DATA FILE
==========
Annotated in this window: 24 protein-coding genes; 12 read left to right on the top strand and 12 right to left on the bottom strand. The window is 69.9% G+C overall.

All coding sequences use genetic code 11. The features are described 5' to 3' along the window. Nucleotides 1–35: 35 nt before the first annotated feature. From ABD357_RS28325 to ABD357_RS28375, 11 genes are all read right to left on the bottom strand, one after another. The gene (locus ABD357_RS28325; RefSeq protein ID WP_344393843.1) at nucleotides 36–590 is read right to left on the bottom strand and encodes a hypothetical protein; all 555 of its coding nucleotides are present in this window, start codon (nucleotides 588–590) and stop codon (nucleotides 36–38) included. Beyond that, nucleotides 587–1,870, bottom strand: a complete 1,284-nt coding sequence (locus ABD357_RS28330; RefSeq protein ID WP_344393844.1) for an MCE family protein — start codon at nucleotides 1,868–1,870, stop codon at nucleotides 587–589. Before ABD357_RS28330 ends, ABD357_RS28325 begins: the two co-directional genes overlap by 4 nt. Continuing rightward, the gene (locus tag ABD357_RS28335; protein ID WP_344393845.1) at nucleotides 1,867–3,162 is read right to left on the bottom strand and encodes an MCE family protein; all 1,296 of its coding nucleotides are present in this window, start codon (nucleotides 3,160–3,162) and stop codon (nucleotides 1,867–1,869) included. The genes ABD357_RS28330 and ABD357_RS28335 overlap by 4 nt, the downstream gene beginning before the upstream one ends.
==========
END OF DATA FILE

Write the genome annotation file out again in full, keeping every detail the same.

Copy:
Annotated in this window: 24 protein-coding genes; 12 read left to right on the top strand and 12 right to left on the bottom strand. The window is 69.9% G+C overall.

All coding sequences use genetic code 11. The features are described 5' to 3' along the window. Nucleotides 1–35: 35 nt before the first annotated feature. From ABD357_RS28325 to ABD357_RS28375, 11 genes are all read right to left on the bottom strand, one after another. The gene (locus ABD357_RS28325; RefSeq protein ID WP_344393843.1) at nucleotides 36–590 is read right to left on the bottom strand and encodes a hypothetical protein; all 555 of its coding nucleotides are present in this window, start codon (nucleotides 588–590) and stop codon (nucleotides 36–38) included. Beyond that, nucleotides 587–1,870, bottom strand: a complete 1,284-nt coding sequence (locus ABD357_RS28330; RefSeq protein ID WP_344393844.1) for an MCE family protein — start codon at nucleotides 1,868–1,870, stop codon at nucleotides 587–589. Before ABD357_RS28330 ends, ABD357_RS28325 begins: the two co-directional genes overlap by 4 nt. Continuing rightward, the gene (locus tag ABD357_RS28335; protein ID WP_344393845.1) at nucleotides 1,867–3,162 is read right to left on the bottom strand and encodes an MCE family protein; all 1,296 of its coding nucleotides are present in this window, start codon (nucleotides 3,160–3,162) and stop codon (nucleotides 1,867–1,869) included. The genes ABD357_RS28330 and ABD357_RS28335 overlap by 4 nt, the downstream gene beginning before the upstream one ends.